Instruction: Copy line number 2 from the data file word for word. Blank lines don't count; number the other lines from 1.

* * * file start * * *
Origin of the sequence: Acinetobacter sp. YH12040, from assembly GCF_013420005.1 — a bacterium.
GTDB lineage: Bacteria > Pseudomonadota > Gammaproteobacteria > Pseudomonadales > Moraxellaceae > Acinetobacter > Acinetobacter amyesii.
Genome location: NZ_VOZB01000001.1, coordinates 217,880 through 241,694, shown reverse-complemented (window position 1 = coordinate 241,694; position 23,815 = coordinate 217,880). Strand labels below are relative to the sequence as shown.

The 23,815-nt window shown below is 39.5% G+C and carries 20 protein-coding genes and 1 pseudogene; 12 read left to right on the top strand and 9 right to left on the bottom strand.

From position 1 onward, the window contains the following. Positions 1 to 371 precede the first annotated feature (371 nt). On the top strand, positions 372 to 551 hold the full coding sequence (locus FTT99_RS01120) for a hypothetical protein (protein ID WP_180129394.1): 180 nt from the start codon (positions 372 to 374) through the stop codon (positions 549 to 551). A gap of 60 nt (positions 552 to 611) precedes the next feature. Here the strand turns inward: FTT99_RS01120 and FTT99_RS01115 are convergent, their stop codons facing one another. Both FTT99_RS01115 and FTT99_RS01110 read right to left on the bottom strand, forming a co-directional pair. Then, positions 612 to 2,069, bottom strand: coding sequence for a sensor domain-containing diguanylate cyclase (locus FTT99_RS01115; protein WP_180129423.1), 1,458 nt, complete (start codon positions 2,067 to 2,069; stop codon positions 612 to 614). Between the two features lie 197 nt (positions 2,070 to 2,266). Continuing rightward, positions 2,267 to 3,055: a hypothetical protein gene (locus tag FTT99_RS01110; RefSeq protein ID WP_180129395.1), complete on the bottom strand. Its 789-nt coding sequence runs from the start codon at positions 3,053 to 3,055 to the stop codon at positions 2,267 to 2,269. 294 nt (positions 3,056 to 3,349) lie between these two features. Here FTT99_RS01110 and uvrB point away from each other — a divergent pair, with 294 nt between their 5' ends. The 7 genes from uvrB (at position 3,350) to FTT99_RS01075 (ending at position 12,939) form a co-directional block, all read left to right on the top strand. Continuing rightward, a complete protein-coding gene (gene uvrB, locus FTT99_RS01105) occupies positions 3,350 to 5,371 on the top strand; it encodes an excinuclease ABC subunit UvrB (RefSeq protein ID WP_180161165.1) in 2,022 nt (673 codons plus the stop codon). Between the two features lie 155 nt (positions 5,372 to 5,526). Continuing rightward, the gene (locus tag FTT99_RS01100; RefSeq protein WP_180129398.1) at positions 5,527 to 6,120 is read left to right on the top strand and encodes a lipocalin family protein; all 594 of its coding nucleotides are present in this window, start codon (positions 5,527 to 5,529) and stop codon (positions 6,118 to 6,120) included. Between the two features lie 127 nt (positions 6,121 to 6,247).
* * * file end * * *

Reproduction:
GTDB lineage: Bacteria > Pseudomonadota > Gammaproteobacteria > Pseudomonadales > Moraxellaceae > Acinetobacter > Acinetobacter amyesii.